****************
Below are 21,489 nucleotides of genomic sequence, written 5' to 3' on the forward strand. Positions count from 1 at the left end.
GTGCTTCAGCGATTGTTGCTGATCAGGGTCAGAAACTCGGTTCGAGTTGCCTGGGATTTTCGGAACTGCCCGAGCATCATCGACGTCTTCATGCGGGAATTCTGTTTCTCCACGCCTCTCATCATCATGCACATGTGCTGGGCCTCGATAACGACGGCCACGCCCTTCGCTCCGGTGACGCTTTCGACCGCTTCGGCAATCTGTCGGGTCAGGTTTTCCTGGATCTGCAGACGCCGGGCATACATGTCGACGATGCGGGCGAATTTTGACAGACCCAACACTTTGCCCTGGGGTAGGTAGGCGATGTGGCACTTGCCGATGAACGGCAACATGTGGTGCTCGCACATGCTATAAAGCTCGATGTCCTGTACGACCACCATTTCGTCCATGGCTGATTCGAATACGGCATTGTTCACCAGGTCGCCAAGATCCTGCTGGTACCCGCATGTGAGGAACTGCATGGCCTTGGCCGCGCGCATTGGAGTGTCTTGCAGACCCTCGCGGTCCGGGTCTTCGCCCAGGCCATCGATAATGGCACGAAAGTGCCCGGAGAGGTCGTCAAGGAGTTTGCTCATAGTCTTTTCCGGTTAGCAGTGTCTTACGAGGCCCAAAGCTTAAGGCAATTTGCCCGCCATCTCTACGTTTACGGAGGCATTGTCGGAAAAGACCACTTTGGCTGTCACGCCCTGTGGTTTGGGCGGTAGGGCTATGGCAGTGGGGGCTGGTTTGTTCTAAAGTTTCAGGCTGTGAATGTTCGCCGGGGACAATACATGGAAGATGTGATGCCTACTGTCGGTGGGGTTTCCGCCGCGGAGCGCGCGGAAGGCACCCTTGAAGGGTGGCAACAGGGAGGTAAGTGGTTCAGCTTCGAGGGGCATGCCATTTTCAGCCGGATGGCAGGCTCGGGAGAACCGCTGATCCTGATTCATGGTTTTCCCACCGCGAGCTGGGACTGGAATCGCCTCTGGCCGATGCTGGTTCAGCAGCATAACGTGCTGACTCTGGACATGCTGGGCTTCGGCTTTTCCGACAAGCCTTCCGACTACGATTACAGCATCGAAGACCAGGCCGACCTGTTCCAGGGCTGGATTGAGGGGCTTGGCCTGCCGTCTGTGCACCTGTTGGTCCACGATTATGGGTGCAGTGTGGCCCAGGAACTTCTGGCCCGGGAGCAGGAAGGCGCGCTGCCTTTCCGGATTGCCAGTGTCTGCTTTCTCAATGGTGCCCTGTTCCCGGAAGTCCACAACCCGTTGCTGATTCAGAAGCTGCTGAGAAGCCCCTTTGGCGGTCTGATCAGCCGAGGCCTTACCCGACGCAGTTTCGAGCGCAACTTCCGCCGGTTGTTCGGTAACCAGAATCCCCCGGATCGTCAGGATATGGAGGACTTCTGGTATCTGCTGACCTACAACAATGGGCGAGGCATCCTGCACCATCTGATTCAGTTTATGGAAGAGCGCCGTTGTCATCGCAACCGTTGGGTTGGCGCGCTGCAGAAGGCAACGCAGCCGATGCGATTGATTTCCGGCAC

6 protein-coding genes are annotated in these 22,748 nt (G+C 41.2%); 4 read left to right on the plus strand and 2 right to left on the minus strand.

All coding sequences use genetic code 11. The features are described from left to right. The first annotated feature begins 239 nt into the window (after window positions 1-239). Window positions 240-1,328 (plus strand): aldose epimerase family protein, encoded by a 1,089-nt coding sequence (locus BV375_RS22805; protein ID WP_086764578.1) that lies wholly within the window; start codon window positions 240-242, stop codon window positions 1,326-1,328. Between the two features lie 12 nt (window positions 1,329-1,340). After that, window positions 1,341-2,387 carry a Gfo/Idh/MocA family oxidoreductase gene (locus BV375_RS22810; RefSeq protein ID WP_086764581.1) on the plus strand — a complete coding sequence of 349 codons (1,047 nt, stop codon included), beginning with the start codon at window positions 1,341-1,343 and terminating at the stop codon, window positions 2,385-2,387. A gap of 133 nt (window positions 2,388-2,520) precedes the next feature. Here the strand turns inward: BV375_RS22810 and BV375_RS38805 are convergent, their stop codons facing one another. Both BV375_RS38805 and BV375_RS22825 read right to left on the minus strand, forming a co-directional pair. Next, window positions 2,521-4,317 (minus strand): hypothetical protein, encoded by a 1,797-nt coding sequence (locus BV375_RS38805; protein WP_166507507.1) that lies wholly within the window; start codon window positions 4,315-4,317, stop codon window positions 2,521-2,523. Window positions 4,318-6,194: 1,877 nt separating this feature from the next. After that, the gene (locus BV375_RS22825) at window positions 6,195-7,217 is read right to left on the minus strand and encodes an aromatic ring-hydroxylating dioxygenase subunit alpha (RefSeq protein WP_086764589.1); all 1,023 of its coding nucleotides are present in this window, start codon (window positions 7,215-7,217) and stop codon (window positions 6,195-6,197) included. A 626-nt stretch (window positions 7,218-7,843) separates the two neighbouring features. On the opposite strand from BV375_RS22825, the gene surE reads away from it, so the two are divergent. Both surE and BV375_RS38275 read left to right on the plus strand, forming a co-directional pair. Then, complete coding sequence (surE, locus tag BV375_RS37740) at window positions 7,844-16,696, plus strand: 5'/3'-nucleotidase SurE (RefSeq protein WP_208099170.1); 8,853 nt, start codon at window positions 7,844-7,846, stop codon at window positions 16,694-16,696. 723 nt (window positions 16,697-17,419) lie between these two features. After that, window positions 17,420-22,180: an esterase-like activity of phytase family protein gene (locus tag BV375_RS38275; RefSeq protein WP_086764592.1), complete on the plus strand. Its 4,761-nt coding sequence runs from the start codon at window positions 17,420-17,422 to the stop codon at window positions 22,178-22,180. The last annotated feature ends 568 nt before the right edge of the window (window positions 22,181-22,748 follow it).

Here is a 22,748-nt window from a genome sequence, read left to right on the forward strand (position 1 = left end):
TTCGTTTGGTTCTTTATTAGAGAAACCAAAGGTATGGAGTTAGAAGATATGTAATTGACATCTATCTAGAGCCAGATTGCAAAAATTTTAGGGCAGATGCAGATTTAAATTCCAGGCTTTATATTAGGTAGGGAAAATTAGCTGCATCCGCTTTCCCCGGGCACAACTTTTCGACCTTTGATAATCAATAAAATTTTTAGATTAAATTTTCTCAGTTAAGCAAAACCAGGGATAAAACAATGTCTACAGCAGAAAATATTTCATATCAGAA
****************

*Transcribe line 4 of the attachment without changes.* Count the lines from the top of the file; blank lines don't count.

All coding sequences use genetic code 11. The features are described from left to right. The first annotated feature begins 239 nt into the window (after window positions 1-239). Window positions 240-1,328 (plus strand): aldose epimerase family protein, encoded by a 1,089-nt coding sequence (locus BV375_RS22805; protein ID WP_086764578.1) that lies wholly within the window; start codon window positions 240-242, stop codon window positions 1,326-1,328. Between the two features lie 12 nt (window positions 1,329-1,340). After that, window positions 1,341-2,387 carry a Gfo/Idh/MocA family oxidoreductase gene (locus BV375_RS22810; RefSeq protein ID WP_086764581.1) on the plus strand — a complete coding sequence of 349 codons (1,047 nt, stop codon included), beginning with the start codon at window positions 1,341-1,343 and terminating at the stop codon, window positions 2,385-2,387. A gap of 133 nt (window positions 2,388-2,520) precedes the next feature. Here the strand turns inward: BV375_RS22810 and BV375_RS38805 are convergent, their stop codons facing one another. Both BV375_RS38805 and BV375_RS22825 read right to left on the minus strand, forming a co-directional pair. Next, window positions 2,521-4,317 (minus strand): hypothetical protein, encoded by a 1,797-nt coding sequence (locus BV375_RS38805; protein WP_166507507.1) that lies wholly within the window; start codon window positions 4,315-4,317, stop codon window positions 2,521-2,523. Window positions 4,318-6,194: 1,877 nt separating this feature from the next. After that, the gene (locus BV375_RS22825) at window positions 6,195-7,217 is read right to left on the minus strand and encodes an aromatic ring-hydroxylating dioxygenase subunit alpha (RefSeq protein WP_086764589.1); all 1,023 of its coding nucleotides are present in this window, start codon (window positions 7,215-7,217) and stop codon (window positions 6,195-6,197) included. A 626-nt stretch (window positions 7,218-7,843) separates the two neighbouring features. On the opposite strand from BV375_RS22825, the gene surE reads away from it, so the two are divergent. Both surE and BV375_RS38275 read left to right on the plus strand, forming a co-directional pair. Then, complete coding sequence (surE, locus tag BV375_RS37740) at window positions 7,844-16,696, plus strand: 5'/3'-nucleotidase SurE (RefSeq protein WP_208099170.1); 8,853 nt, start codon at window positions 7,844-7,846, stop codon at window positions 16,694-16,696. 723 nt (window positions 16,697-17,419) lie between these two features. After that, window positions 17,420-22,180: an esterase-like activity of phytase family protein gene (locus tag BV375_RS38275; RefSeq protein WP_086764592.1), complete on the plus strand. Its 4,761-nt coding sequence runs from the start codon at window positions 17,420-17,422 to the stop codon at window positions 22,178-22,180. The last annotated feature ends 568 nt before the right edge of the window (window positions 22,181-22,748 follow it).